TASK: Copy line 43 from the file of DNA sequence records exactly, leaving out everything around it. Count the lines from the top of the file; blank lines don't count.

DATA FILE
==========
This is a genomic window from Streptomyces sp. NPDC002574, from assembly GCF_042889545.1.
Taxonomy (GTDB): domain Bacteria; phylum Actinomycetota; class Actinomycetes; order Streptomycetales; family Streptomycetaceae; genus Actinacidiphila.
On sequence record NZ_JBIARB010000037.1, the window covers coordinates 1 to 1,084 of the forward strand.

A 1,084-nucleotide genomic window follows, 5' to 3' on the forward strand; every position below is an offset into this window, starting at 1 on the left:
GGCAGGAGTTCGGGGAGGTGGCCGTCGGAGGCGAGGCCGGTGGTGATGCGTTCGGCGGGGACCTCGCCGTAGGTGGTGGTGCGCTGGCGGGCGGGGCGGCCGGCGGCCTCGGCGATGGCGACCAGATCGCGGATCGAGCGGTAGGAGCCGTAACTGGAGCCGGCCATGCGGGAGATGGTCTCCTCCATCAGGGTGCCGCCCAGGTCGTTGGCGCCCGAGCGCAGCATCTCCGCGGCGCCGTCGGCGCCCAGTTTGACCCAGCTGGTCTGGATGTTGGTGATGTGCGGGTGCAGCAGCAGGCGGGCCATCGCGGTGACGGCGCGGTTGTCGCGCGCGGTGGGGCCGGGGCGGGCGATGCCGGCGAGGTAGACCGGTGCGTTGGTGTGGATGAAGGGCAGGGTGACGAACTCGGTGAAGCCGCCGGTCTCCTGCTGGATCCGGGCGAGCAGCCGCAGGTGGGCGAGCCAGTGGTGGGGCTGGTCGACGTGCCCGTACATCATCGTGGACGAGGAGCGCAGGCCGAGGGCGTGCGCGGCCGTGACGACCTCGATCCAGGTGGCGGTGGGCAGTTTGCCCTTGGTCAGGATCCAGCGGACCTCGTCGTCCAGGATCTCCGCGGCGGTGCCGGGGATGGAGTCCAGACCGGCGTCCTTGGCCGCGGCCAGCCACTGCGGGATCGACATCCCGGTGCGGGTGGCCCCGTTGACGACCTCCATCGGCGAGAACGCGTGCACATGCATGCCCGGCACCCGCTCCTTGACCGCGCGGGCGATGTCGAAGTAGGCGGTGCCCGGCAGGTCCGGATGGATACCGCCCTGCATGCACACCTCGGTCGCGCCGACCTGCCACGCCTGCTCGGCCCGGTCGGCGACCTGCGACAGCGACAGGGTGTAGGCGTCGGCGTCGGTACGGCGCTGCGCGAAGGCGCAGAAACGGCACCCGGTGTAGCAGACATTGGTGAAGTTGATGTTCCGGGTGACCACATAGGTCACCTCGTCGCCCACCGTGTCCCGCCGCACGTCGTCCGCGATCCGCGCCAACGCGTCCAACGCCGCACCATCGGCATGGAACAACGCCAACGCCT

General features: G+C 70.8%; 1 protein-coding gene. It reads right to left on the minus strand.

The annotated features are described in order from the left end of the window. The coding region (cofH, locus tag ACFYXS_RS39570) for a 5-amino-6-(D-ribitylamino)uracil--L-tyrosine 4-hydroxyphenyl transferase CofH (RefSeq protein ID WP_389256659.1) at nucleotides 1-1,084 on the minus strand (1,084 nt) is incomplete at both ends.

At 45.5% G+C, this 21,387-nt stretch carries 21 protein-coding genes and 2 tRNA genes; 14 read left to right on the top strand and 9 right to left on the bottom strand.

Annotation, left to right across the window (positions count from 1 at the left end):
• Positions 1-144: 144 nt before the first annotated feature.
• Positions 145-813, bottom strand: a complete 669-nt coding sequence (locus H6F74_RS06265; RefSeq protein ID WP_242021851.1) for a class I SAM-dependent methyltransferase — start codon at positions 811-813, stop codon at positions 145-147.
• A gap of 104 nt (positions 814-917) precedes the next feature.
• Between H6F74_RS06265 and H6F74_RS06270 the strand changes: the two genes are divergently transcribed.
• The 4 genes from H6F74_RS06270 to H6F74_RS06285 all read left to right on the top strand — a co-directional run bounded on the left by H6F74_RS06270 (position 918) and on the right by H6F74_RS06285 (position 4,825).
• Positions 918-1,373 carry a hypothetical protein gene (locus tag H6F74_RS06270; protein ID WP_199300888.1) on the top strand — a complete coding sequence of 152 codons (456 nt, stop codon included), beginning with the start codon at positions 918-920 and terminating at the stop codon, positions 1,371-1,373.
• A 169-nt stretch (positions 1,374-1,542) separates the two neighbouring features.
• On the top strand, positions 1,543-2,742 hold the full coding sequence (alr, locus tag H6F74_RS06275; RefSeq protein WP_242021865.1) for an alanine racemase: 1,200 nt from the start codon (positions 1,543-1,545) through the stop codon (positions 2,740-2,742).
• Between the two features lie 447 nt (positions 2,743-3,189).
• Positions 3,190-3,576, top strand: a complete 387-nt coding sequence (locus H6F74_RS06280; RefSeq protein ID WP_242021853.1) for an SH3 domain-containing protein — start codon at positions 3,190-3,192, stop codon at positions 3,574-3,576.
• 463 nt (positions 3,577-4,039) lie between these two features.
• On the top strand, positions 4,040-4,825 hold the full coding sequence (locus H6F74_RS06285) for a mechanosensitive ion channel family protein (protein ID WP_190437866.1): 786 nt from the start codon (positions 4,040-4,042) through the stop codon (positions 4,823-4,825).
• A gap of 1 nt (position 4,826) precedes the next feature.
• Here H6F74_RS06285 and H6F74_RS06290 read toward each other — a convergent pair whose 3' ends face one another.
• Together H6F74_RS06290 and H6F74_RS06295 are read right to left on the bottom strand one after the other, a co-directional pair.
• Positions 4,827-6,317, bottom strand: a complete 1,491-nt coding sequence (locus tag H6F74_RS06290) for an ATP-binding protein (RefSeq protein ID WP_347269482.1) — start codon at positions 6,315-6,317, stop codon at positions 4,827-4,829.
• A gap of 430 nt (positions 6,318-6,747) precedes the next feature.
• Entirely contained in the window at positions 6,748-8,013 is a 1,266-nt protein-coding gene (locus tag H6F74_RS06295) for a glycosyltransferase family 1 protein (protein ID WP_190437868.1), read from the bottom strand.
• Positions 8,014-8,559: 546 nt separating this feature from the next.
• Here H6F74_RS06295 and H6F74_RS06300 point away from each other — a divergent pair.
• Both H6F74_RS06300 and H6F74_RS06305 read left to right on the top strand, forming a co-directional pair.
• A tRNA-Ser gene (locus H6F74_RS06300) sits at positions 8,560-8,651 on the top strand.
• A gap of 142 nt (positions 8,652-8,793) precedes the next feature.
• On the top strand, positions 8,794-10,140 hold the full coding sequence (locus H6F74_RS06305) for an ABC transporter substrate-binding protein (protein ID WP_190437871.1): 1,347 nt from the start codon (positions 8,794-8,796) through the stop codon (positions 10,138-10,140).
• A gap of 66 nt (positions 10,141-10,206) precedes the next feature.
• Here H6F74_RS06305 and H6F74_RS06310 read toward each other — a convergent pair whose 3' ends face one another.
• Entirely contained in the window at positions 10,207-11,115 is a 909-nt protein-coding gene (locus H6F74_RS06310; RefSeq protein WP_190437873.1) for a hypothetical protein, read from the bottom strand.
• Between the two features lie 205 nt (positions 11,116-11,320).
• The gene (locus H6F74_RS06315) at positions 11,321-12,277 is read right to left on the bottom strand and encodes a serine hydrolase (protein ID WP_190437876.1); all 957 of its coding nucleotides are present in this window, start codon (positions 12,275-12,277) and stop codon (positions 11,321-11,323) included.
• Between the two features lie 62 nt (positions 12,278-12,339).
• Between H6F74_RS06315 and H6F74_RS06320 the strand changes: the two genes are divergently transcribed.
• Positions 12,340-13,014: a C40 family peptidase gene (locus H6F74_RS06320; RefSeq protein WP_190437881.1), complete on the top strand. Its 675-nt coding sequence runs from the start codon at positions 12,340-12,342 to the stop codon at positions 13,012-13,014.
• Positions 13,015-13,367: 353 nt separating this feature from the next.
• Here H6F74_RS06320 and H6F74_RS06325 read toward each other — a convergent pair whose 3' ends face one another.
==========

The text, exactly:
• Here H6F74_RS06320 and H6F74_RS06325 read toward each other — a convergent pair whose 3' ends face one another.